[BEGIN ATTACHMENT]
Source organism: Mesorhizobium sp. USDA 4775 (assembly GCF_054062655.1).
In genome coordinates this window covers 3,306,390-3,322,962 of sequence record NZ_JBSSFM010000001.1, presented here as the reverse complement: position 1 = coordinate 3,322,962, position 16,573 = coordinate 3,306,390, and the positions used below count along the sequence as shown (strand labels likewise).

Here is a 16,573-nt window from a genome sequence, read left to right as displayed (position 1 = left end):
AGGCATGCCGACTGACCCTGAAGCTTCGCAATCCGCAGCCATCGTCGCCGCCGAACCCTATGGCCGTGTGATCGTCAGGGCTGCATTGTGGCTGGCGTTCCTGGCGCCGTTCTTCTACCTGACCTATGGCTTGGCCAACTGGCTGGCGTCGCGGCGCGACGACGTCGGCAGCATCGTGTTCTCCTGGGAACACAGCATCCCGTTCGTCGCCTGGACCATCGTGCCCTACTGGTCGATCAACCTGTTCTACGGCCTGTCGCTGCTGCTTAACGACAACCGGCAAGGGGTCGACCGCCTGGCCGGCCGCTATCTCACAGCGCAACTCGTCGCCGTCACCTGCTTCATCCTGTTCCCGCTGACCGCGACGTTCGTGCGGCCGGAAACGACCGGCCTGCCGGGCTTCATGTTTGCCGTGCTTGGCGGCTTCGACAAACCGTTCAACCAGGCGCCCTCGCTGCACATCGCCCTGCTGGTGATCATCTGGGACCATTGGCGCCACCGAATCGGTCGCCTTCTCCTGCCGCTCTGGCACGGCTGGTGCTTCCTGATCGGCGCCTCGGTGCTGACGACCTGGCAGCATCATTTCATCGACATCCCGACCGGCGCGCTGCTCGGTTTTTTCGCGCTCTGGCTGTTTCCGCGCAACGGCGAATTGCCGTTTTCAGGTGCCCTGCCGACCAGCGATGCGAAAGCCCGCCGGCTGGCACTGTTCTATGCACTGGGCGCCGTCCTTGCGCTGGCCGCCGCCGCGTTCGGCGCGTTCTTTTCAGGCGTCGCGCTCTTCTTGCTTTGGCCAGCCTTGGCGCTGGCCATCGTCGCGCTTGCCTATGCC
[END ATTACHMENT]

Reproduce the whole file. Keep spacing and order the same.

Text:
Source organism: Mesorhizobium sp. USDA 4775 (assembly GCF_054062655.1).
In genome coordinates this window covers 3,306,390-3,322,962 of sequence record NZ_JBSSFM010000001.1, presented here as the reverse complement: position 1 = coordinate 3,322,962, position 16,573 = coordinate 3,306,390, and the positions used below count along the sequence as shown (strand labels likewise).

Here is a 16,573-nt window from a genome sequence, read left to right as displayed (position 1 = left end):
AGGCATGCCGACTGACCCTGAAGCTTCGCAATCCGCAGCCATCGTCGCCGCCGAACCCTATGGCCGTGTGATCGTCAGGGCTGCATTGTGGCTGGCGTTCCTGGCGCCGTTCTTCTACCTGACCTATGGCTTGGCCAACTGGCTGGCGTCGCGGCGCGACGACGTCGGCAGCATCGTGTTCTCCTGGGAACACAGCATCCCGTTCGTCGCCTGGACCATCGTGCCCTACTGGTCGATCAACCTGTTCTACGGCCTGTCGCTGCTGCTTAACGACAACCGGCAAGGGGTCGACCGCCTGGCCGGCCGCTATCTCACAGCGCAACTCGTCGCCGTCACCTGCTTCATCCTGTTCCCGCTGACCGCGACGTTCGTGCGGCCGGAAACGACCGGCCTGCCGGGCTTCATGTTTGCCGTGCTTGGCGGCTTCGACAAACCGTTCAACCAGGCGCCCTCGCTGCACATCGCCCTGCTGGTGATCATCTGGGACCATTGGCGCCACCGAATCGGTCGCCTTCTCCTGCCGCTCTGGCACGGCTGGTGCTTCCTGATCGGCGCCTCGGTGCTGACGACCTGGCAGCATCATTTCATCGACATCCCGACCGGCGCGCTGCTCGGTTTTTTCGCGCTCTGGCTGTTTCCGCGCAACGGCGAATTGCCGTTTTCAGGTGCCCTGCCGACCAGCGATGCGAAAGCCCGCCGGCTGGCACTGTTCTATGCACTGGGCGCCGTCCTTGCGCTGGCCGCCGCCGCGTTCGGCGCGTTCTTTTCAGGCGTCGCGCTCTTCTTGCTTTGGCCAGCCTTGGCGCTGGCCATCGTCGCGCTTGCCTATGCC